|Striking Yue Yuen workers mass rally|
It’s one thing to say socialists all agree that the self-activity of the working class is the true basis of the march for socialism, but what is the road map? Disagreements over the character of Chinese society as socialist, capitalist, or imperialist, make all the difference to whether the road map leads the marchers to socialism or not. This question was raised specifically during the Yue Yuen strike. We reprint here an edited version of an exchange which took place on the facebook page ‘Trotskyism is Alive and Kicking’.
First, there are that ‘state caps’ or ‘third camp’ like the Cliffites (SWP-Britain) who claim that China since 1919 has been capitalist if not imperialist, so what is new? Tell that to striking Yue Yuen workers who see themselves locked in a struggle to defend their ‘socialist’ pension rights against the return of capitalism. The fact is that while the ‘third camp’ judged the Chinese revolution from afar was a bourgeois revolution where the bourgeoisie were expropriated, the Chinese masses knew they had been in a social revolution and the bourgeoisie had disappeared off the stage of history. The Chinese bureaucracy of the CCP has cleverly staged a capitalist counter-revolution by posing as the defenders of the revolution in the apparent absence of a new Chinese bourgeoisie. It is necessary to explain to workers who struggle against the return of wage labour, to see the need to overthrow the CCP as the bourgeois defenders of capitalism and not its destruction.
Then there are the dogmatic Trots like the Sparts and the CWI who say China became a bureaucratically Deformed Workers State after 1949 and remains one today. They reverse the ‘third camp’ position and insist that the bourgeoisie who were cast off the stage of history by the revolution, cannot re-enter that stage except in the guise of individual capitalists. Incredibly they explain China’s rise to No 1 world economy as the responsibility of the CCP bureaucracy thereby crediting a degenerate workers state with the capacity to develop the forces of production ahead of the imperialist powers. Tell that to the striking Yue Yuen workers who see the CCP in bed with capitalist corporations, super-exploiting them and getting superrich in the name of ‘market socialism’.
Then there are the ‘Trotskyists” like the FLTI who claim China has restored capitalism but is not or cannot become imperialist since it is oppressed by the existing imperialist powers. For them, China serves the interests of imperialism as a capitalist semi-colony which allows super-profits to be extracted from cheap Chinese labor and raw materials. Tell that to striking Yue Yuen workers who see their labor and lives pay for China’s rise to the No 1 world economy which is super-exploiting workers in Asia, Africa and Latin America.
The FLTI is wrong on China. China is not a ‘maquiladora’ of the US. Today China and the US are rapidly shaping up as the major imperialist rivals. China has moved very fast since it opened up its SEZs to FDI 20 years ago. Even 10 years ago it was hard to see it emerging as a new imperialist power.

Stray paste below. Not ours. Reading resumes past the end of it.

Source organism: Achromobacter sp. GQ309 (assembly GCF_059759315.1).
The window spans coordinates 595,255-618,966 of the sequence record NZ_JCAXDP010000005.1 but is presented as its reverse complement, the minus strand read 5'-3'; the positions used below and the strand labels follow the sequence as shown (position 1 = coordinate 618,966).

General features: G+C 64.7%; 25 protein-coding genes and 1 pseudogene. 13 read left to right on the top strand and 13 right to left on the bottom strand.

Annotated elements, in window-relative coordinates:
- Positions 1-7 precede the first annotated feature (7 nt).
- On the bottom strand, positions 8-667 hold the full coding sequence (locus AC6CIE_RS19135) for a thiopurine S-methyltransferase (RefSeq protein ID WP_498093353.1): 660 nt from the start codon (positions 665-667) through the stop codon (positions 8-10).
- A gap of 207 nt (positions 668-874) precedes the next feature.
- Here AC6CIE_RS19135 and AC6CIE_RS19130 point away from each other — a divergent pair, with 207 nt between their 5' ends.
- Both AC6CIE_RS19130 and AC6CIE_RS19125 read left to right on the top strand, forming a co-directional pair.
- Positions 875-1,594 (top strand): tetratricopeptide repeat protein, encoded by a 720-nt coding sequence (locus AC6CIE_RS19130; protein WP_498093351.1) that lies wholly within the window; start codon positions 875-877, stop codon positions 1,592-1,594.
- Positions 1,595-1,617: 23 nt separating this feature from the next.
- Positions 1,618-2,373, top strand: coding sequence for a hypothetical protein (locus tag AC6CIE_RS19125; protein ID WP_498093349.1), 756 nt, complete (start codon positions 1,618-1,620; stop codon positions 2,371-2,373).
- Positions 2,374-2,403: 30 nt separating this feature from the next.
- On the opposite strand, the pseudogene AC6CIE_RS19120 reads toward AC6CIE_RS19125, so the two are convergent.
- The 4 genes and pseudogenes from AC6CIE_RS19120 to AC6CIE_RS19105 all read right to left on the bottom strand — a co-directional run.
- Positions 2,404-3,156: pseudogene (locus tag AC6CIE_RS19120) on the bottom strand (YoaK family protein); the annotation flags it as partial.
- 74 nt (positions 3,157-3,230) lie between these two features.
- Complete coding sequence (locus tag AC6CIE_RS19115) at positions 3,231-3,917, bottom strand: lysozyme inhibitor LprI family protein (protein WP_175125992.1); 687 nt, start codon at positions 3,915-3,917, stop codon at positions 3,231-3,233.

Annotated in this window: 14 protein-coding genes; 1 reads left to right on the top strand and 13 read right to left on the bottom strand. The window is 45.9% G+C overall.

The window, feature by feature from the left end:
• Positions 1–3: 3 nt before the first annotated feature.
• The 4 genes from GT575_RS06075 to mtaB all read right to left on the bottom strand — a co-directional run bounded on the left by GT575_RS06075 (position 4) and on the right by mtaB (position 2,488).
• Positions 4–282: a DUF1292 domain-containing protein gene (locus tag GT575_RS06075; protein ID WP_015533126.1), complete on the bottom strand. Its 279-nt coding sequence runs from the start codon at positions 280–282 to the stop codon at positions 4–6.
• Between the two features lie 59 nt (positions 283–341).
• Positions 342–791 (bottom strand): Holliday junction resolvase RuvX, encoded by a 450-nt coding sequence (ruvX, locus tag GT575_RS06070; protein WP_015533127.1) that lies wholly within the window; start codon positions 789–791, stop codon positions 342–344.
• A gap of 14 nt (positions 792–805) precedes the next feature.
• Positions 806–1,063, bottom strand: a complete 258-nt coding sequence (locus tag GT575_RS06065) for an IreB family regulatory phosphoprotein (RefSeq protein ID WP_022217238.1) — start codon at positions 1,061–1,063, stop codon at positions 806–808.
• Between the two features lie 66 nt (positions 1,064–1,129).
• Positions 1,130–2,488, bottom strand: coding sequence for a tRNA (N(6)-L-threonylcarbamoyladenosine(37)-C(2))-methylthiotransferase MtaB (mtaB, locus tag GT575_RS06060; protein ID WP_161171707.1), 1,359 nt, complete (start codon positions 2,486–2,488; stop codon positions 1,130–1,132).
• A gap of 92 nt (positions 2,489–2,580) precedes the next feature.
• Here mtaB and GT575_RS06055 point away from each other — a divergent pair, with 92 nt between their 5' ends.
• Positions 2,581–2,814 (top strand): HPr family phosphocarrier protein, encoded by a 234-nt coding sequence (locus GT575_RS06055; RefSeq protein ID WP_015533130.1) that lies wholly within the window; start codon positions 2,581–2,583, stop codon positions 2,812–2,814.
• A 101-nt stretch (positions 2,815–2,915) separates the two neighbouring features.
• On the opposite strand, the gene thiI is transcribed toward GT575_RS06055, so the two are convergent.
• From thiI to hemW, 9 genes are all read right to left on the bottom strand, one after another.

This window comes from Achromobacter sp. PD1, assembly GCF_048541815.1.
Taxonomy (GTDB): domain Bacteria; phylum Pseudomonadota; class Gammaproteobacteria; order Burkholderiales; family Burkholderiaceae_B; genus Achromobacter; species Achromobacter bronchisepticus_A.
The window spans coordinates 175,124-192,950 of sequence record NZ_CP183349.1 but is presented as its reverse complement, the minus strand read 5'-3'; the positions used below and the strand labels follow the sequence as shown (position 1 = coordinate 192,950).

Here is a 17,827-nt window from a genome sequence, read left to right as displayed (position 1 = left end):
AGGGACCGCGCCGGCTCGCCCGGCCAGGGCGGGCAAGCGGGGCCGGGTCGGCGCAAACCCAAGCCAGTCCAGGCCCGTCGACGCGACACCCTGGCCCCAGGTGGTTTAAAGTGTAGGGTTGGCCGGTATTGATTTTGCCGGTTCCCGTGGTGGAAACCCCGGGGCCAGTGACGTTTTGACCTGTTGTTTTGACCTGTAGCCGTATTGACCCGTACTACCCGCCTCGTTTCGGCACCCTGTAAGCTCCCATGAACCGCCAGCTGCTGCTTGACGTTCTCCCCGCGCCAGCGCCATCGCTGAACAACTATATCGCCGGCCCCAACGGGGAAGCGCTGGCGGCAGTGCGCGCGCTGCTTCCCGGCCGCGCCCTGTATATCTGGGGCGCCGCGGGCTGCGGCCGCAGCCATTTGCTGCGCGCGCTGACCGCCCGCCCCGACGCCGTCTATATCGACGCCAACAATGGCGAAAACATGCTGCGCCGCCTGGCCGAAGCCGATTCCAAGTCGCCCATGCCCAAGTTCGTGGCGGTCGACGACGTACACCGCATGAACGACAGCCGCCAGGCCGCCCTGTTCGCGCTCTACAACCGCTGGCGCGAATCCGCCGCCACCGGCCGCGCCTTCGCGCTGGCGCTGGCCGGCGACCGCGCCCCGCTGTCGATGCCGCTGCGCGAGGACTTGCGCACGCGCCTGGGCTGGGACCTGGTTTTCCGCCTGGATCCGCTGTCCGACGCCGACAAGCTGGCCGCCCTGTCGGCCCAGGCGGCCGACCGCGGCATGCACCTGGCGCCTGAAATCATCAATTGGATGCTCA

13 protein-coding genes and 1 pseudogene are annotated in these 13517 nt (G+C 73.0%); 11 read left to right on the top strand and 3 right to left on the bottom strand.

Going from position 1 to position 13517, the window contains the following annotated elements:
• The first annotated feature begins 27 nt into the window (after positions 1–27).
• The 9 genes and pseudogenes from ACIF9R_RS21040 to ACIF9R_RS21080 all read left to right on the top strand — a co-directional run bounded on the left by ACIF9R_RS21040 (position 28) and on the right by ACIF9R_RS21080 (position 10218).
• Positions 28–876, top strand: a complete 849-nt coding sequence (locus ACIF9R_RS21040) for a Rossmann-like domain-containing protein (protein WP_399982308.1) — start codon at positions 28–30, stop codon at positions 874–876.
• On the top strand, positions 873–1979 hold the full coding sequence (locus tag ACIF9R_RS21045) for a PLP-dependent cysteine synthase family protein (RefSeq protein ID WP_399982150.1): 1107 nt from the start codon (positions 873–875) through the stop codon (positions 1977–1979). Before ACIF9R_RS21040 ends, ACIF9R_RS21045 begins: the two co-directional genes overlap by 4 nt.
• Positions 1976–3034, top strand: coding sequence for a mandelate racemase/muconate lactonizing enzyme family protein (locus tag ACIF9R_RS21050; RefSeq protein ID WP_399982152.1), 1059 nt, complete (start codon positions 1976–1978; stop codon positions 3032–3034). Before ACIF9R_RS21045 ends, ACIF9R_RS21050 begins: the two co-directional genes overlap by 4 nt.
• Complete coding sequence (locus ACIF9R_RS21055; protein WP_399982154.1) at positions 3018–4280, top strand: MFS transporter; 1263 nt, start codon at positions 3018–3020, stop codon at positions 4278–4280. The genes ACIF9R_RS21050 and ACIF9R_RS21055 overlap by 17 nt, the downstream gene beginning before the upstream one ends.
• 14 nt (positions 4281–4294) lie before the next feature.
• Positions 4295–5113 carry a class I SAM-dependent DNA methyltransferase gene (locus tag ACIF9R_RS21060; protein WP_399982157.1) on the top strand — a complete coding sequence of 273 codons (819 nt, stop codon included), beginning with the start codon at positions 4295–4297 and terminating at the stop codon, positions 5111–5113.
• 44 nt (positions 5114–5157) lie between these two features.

All three positions on China have been debated at length by the LCC in a number or articles. Most recently we have taken up a critique of the roots of these different positions in our article: "Why are Russia and China Imperialist Powers and not Capitalist Semi-Colonies?”
Yet today the US and China are competing to be the No 1 largest economy and invest in each other where the costs of production are nearly equal. We are facing escalating trade, political and military rivalry between the two. Not to acknowledge this fact means, for example, you lack the clinching argument against the Bolivarian's popular front with China for 'market socialism' in Latin America.
Worse it is a call for the defence of China in wars with other imperialist powers. Here is recent data on comparative costs of production of 25 countries including China and the US:
"The country with the lowest manufacturing costs, we found, is not China. It’s Indonesia, then India, Mexico, and Thailand. China comes next—with Taiwan’s costs just a tad higher and the U.S.’s a bit more than that, ranking America No. 7 in our study. As Chinese labor costs rise, American productivity improves, and U.S. energy expenses fall, the difference in manufacturing costs between China and the U.S. has narrowed to such a degree that it’s almost negligible. For every dollar required to manufacture in the U.S., it now costs 96¢ to manufacture in China, before considering the cost of transportation to the U.S. and other factors. For many companies, that’s hardly worth it when product quality, intellectual property rights, and long-distance supply chain issues are added to the equation."
The response of David Walters on facebook to the above is typical of the FLTI and others trapped in a dogmatic time-warp:
“China plays both roles, as a developing national state capitalist country and as a HUGE repository of maquiladora...basically all of the maquiladora industries have departed Mexico for China. This occurred almost 10 years ago. It is still going on. It's a great sucking hole for low wage 'repetitive injury' jobs and capital.”